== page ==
With a 12–0 vote last Monday, July 20, the Georgia High School Association’s board of trustees decided fall sports would still be played this season. The decision included a short postponement of the start of football across the state, but the silver lining is no games will be canceled and all other sports are set to begin on schedule.
Whether or not the GHSA would proceed with fall sports this year remained in question due to the coronavirus pandemic.
As a result of the trustees’ approval, high school football will now start September 4. This is a 2-week pushback from the original start date of August 21. Dates of the state finals have been delayed two weeks as well, moving from December 10-12 to December 24-26. However, dates for the championships have yet to be set as of July 27.
Georgia followed in the footsteps of both Carolinas in delaying the start of fall sports, namely football for the home state. North Carolina and South Carolina decided July 15 to postpone their high school seasons until at least September 1.
Since COVID-19 crept closer to home, the GHSA has consistently, as far back as May, taken small steps toward the eventual approval to play in fall 2020.
The governing body of Georgia high school athletics began with approving an exception to allow physicals valid through the end of the 2019-2020 school year to be valid through July 27, 2020, the first official date for practice for 2020-2021.
From there, the GHSA approved a restrictive conditioning plan which began June 8, allowing teams to begin working out at that time with stipulations like group maximums of 20 people, specific sanitation procedures, social distancing requirements, and other similar measures.
In June, the GHSA increased the group maximum from 20 to 25 and began permitting the use of some sport-specific equipment. However, no scrimmaging of any kind (one-on-one, seven-on-seven in football, live batting practice that allowed a catcher and hitter within 6’ of each other, or conditioning/activity that didn’t allow for social distancing) was permitted.
By July 1, the GHSA gave the nod to up the group maximum to 50 if able to be done safely and allowed cheerleading, softball, and volleyball tryouts. No helmets, shoulder pads, girdles, knee, or thigh pads could be worn by football players at that time. That particular restriction would give within two weeks, perhaps the biggest indicator that fall sports, including football, would go on after all. On July 15, the GHSA elected to implement the use of football helmets beginning July 20 with stipulations that schools must sanitize the helmets in between workouts and prohibit student-athletes from using locker rooms.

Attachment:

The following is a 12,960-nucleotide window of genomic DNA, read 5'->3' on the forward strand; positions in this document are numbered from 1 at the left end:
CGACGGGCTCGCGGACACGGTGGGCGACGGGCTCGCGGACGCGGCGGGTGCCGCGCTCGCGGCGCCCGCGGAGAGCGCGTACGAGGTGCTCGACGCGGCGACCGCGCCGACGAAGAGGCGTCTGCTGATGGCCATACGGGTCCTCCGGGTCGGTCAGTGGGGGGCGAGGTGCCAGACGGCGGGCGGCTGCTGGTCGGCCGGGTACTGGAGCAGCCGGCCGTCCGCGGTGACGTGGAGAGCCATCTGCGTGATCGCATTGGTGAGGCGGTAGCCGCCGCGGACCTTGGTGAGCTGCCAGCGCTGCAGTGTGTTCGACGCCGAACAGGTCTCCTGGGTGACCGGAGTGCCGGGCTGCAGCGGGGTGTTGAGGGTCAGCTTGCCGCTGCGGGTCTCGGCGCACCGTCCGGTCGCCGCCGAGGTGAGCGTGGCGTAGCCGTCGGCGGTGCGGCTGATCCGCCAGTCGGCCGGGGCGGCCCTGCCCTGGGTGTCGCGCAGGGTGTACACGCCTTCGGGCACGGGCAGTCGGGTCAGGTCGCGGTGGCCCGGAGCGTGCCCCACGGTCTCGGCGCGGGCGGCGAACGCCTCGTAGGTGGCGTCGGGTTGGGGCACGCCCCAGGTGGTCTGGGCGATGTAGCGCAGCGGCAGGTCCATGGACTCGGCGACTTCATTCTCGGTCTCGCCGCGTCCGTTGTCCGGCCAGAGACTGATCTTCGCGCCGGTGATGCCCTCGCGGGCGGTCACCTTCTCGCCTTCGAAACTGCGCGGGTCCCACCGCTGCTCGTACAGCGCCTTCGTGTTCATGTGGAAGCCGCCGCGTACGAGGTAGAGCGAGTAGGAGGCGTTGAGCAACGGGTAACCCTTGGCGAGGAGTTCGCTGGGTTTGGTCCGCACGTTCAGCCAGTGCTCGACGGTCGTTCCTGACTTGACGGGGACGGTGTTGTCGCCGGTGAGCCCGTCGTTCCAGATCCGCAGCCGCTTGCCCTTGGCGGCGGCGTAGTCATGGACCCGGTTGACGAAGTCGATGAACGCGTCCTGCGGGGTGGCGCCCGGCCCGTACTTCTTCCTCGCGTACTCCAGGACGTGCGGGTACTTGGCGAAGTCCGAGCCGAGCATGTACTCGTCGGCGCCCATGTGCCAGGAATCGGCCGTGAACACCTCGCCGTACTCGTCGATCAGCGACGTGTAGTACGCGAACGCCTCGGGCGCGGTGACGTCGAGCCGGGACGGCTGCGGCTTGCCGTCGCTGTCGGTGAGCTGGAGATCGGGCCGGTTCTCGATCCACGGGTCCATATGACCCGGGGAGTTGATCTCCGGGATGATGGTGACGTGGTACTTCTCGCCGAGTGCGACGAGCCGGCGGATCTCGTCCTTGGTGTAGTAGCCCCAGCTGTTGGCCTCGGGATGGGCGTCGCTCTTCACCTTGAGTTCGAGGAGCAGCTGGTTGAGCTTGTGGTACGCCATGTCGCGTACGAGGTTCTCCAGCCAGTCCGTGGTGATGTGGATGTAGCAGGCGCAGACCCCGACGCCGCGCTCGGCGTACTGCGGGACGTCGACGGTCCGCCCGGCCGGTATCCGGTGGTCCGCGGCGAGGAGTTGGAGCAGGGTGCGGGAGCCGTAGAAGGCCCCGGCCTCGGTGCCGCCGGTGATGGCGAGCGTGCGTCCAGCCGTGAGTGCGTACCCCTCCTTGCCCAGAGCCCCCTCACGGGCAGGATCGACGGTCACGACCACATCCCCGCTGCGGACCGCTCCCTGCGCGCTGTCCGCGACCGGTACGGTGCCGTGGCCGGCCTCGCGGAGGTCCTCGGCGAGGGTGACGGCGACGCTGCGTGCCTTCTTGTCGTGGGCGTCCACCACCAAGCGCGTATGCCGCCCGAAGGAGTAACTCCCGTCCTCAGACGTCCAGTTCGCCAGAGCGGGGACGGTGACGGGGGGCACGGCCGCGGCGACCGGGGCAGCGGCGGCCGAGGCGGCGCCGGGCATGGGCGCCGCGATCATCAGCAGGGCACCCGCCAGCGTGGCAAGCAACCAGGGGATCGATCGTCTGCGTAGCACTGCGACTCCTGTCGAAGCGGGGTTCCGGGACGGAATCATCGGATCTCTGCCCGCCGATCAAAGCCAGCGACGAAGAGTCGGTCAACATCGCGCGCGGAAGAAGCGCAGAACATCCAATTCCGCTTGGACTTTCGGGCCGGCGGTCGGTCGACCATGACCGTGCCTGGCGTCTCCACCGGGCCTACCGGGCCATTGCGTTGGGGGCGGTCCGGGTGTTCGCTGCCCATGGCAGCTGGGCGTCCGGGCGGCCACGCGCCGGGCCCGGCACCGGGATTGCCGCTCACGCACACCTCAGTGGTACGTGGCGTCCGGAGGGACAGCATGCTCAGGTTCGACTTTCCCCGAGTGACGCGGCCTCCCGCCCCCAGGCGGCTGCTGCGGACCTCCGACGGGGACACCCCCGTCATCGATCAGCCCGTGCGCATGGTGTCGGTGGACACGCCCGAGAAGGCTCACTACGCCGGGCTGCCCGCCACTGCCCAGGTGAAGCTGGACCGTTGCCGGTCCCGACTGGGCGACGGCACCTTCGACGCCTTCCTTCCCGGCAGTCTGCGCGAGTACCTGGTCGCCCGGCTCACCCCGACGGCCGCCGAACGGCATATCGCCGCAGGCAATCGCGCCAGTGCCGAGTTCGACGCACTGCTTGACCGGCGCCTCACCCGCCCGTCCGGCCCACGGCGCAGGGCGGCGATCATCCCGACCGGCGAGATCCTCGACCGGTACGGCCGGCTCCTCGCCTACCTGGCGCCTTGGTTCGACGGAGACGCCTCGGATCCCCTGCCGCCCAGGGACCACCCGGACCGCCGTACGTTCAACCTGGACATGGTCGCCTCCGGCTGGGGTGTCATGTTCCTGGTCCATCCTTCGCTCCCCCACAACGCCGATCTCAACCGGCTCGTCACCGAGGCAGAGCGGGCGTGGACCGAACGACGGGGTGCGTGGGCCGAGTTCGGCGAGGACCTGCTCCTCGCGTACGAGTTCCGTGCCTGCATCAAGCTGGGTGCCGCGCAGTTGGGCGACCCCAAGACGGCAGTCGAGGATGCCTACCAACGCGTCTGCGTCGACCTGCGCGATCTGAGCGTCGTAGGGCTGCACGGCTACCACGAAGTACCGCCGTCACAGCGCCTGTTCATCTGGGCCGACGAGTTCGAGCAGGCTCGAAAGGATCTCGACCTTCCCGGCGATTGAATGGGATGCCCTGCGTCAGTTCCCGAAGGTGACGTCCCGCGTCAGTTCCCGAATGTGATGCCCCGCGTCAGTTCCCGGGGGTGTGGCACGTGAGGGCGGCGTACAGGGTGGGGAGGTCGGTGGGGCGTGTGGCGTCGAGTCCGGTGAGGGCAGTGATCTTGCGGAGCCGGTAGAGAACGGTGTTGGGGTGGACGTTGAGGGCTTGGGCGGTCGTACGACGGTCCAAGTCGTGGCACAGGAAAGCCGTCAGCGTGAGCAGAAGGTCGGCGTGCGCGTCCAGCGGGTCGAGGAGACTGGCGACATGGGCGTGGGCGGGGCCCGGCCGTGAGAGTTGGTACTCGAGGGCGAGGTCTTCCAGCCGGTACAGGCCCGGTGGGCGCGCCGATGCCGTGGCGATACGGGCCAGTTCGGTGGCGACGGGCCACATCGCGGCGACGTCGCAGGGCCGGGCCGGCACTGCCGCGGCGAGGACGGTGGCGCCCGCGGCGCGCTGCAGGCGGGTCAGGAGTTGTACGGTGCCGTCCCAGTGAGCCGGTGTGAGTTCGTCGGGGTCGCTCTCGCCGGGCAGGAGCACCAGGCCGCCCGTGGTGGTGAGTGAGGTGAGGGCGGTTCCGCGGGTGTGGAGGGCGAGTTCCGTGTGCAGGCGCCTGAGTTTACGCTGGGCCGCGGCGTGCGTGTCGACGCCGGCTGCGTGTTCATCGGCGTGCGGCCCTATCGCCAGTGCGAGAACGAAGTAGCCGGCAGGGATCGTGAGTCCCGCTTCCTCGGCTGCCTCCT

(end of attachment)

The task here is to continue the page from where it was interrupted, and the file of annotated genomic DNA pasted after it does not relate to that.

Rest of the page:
All the while, the GHSA has continued to expect schools to report any and all positive COVID-19 cases. Safety has remained the GHSA’s top priority throughout, which is why the vote on July 20 included the delayed start of football.
The board of trustees took up a vote prior to last Monday that called for all fall sports to remain on schedule, but that vote failed 8–4 due to concerns for schools from bigger districts with denser populations and higher coronavirus cases. The delay would give these schools time to recover and better prepare for the season.
With the 12–0 approval on July 20, football began mandatory practices July 27 with full practices set to begin August 1. August scrimmage games have yet to be approved but could be moved back two weeks as well.
Cheerleading, cross country, one-act play, softball, volleyball, and flag football, a new addition to GHSA’s fall sports slate, will begin as normal.
Under the new start dates, Swainsboro will begin the season September 4 at home on Tiger Field against Metter while ECI will begin that same night on the road against Savannah Christian.